• The Runner's Guide to the Meaning of Life by Amby Burfoot - I was going through the closet to see what books I could give away (always looking to simplify and minimize) and came across this one. I remember liking it, but wasn't sure if I liked it enough to hold onto it or if I should find a new home for it. Seeing as I was waiting on some of my next books to become available at the library I figured I'd read through this one to make a decision about if it was going to stay in my collection or not. It is a quick read (maybe an hour or two). The chapters are quick snip-bit essays, each focusing on a different life lesson Amby's learned over his long (and pretty stellar) career of running. Overall I'd say it is a pretty simple book, but has some great insight throughout. I think I will bless someone else with this one, but that doesn't mean it isn't worth the read. I would give it an 8 out of 10.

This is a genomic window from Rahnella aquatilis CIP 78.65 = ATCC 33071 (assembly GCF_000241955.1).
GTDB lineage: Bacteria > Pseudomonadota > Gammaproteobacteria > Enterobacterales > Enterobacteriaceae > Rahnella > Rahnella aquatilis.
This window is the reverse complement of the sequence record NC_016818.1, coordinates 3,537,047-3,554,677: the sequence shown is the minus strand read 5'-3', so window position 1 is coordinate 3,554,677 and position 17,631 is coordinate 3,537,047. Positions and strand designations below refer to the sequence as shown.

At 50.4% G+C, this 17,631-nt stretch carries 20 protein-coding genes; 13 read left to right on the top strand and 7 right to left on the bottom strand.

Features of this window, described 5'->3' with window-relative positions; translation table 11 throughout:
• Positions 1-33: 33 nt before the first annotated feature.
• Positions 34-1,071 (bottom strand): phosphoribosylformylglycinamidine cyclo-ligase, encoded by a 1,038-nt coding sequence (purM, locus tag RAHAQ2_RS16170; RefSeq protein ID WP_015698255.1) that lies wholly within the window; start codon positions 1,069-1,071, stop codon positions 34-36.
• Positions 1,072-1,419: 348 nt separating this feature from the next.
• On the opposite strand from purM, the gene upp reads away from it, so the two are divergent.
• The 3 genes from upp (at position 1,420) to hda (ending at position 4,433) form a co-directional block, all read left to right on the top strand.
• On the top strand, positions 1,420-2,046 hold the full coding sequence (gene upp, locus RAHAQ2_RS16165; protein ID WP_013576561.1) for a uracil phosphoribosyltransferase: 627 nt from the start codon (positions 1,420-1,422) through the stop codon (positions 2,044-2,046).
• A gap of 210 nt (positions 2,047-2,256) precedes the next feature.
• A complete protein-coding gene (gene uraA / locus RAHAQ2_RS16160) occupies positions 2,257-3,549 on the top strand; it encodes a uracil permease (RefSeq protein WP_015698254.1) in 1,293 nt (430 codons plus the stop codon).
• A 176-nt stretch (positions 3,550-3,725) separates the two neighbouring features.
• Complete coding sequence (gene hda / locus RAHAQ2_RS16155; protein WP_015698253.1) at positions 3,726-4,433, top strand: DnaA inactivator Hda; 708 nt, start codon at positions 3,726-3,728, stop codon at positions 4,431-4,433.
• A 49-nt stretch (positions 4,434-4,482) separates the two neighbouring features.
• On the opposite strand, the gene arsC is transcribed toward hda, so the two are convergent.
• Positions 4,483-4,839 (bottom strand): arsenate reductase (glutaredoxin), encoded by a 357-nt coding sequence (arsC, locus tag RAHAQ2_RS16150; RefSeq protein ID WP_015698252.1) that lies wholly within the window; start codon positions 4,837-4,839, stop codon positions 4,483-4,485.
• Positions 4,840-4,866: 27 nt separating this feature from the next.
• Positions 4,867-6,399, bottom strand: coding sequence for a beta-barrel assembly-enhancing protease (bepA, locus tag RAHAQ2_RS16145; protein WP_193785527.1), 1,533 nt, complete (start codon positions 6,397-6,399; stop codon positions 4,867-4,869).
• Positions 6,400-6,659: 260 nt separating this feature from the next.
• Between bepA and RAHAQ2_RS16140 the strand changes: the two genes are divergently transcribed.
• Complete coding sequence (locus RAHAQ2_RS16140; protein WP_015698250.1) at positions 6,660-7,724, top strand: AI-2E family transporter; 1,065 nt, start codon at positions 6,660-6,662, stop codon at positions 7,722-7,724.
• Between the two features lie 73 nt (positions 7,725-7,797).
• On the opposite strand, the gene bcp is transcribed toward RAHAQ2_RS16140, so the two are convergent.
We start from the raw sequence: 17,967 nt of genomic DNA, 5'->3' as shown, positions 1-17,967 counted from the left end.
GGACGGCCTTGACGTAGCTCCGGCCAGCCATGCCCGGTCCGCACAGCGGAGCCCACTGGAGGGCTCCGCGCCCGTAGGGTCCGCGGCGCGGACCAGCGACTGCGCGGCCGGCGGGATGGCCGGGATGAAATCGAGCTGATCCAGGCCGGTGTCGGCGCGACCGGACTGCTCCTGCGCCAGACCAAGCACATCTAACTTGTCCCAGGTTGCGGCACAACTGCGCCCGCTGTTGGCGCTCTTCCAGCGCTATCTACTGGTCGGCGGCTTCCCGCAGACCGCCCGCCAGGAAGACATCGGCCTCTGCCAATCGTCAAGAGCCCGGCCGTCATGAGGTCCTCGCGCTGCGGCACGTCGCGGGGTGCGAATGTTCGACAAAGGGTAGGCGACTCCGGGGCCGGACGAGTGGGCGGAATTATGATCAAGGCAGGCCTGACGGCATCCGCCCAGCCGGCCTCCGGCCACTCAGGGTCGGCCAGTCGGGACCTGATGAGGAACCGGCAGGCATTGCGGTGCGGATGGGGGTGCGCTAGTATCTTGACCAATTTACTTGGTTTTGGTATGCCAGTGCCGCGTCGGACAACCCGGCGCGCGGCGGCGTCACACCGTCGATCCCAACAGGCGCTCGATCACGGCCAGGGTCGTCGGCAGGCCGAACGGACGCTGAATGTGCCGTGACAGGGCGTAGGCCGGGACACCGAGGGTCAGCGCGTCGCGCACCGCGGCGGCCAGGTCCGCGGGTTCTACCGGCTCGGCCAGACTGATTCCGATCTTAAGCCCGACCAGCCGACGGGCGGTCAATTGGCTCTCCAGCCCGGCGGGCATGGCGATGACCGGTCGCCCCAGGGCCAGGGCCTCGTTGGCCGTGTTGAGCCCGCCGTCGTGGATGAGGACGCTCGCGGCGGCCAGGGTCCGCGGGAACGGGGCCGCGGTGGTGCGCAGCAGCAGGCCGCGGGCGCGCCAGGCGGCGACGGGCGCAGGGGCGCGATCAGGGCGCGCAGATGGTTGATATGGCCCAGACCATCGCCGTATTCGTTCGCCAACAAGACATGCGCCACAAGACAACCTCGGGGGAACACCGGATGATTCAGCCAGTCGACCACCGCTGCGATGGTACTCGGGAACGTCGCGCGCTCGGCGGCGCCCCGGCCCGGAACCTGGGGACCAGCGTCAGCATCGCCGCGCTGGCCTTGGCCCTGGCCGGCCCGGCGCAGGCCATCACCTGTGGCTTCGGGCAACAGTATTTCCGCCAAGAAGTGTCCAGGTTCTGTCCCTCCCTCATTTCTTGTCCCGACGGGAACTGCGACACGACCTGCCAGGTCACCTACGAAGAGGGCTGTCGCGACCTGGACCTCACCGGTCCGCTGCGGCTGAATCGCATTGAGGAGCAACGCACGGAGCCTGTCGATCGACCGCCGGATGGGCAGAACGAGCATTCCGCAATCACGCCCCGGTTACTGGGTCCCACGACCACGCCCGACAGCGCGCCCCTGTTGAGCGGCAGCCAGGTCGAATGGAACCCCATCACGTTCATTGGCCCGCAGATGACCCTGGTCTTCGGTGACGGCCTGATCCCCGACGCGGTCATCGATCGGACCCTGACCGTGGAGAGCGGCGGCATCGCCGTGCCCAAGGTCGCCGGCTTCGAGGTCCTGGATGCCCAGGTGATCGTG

• The Last Season by Eric Blehm - This is another book I grabbed while waiting for some of my picks to become available at the library. The hubby actually finished it a week or so before I read it (and, lucky for me, hadn't given it back to the friend he borrowed it from). He isn't much of a reader and really enjoyed this one... and let some of the details slip when he was reading it, so there may have been a few spoilers I knew before I started, but it was still worth the read. It's an account of a backcountry ranger who went missing while on duty and the search and rescue efforts that ensued after his disappearance. "Ranger Randy" sounded like an awesome guy with a ton of love (and knowledge) for the great outdoors and left us with many lessons - like taking the time to stop, look around and enjoy the beauty around us. It is quite the reminder that no matter how skilled you are, we must be extra cautious because nature always wins. As I am sure you can guess from the topic of the book, this is not a happy go-lucky, feel good type read, but it was still one I would recommend. And now I want to head to the Sequoia and King's Canyon National Parks... like today! I would give it an 8 out of 10.